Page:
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What's New in the NCCIH Strategic Plan
The NIH National Center for Complementary and Integrative Health (NCCIH) released its draft strategic plan 2016-2021 for public comment in early spring of 2016.
Know Your Research: Tips for Evaluating Literature Reviews
Clinical and experimental studies are not the only types of published research we might encounter as we look for evidence to inform our practices. One of the most useful types is the literature review, which summarizes a group of studies.
Guidelines for the Use of Modifier -52
Modifier -52 identifies that a service or procedure has been partially reduced or eliminated at the physician's discretion. This is to indicate the basic service described by the procedure code has been performed, but not all aspects of the service have been performed.
What are the Meridians?
The meridian and collateral system (jing luo, hereinafter referred to as "Meridians") is comprised of the main meridian channels (jing mai) and the collateral vessels (luo mai). Jing takes from meaning of the Chinese word pathway (also jing) and are the main branches of the system.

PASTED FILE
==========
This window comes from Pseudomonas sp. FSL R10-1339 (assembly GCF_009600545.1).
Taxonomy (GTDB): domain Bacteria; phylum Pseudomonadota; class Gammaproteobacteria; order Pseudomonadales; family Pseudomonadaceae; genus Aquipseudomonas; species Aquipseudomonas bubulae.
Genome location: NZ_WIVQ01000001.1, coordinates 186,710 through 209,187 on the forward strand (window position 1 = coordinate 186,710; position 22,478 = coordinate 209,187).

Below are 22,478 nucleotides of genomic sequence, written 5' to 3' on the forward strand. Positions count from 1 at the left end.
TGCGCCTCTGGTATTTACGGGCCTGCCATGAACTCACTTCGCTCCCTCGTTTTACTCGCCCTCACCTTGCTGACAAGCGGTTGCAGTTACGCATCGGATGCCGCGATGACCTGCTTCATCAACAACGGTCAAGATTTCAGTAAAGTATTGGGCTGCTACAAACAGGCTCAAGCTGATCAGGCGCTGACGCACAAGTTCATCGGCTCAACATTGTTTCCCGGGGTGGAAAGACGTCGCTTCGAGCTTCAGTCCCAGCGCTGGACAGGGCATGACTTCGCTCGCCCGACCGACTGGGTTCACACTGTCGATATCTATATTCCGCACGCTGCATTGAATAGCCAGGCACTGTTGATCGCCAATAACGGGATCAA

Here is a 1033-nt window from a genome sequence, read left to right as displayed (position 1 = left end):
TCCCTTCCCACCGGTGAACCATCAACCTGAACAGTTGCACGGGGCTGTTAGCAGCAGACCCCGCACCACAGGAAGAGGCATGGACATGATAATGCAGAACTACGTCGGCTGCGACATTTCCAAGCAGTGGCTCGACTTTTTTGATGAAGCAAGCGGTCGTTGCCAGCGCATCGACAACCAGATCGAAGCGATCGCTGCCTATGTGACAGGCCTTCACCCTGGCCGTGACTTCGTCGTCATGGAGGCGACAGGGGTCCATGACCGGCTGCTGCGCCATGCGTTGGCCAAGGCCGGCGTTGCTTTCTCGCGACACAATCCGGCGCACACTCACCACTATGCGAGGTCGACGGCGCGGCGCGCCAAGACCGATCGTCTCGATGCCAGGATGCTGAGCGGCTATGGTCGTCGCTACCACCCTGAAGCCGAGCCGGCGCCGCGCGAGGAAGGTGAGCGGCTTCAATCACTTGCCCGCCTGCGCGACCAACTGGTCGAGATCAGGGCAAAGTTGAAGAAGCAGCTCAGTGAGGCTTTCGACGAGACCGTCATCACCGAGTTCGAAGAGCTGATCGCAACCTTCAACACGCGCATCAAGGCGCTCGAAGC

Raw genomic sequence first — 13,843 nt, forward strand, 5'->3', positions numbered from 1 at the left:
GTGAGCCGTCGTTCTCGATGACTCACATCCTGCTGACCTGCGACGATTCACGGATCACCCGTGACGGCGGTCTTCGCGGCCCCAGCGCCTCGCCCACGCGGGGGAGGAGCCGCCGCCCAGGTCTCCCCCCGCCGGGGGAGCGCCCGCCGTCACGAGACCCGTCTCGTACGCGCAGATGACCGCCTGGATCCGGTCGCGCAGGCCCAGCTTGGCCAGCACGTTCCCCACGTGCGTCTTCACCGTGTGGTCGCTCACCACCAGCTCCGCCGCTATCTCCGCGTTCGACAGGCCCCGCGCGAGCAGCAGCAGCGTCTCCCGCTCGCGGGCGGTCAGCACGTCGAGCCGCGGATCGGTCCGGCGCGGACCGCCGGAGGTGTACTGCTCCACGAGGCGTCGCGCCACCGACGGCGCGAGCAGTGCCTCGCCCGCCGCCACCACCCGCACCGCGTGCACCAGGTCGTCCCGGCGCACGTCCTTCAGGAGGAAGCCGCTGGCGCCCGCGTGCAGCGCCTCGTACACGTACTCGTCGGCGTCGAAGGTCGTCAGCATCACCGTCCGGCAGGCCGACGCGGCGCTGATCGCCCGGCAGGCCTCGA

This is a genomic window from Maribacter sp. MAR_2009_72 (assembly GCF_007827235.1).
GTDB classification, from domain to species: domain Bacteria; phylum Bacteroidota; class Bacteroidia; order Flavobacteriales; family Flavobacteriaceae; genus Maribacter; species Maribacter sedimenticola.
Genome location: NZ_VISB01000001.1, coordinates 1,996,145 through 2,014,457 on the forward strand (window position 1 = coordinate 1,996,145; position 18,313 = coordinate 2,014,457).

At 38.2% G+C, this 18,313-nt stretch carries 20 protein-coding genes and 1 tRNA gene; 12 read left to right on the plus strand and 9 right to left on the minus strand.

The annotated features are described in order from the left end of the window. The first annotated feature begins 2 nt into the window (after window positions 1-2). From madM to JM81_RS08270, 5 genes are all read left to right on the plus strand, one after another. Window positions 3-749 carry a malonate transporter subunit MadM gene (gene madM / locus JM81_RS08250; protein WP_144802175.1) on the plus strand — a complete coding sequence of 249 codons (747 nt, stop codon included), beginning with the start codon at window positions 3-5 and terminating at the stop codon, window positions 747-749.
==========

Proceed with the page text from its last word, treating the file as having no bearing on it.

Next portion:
Adventures with the Pericardium
My previous column on the San Jiao deserves equal time for SJ's loving partner, the pericardium. I nicknamed SJ the travel meridian – but pericardium can also play a crucial role in air travel.
The National Institutes of Health (NIH) lists more than 80 common autoimmune diseases including asthma, Crohn's disease, Guillain-Barré syndrome, multiple sclerosis, myasthenia gravis, psoriasis, rheumatoid arthritis, and lupus.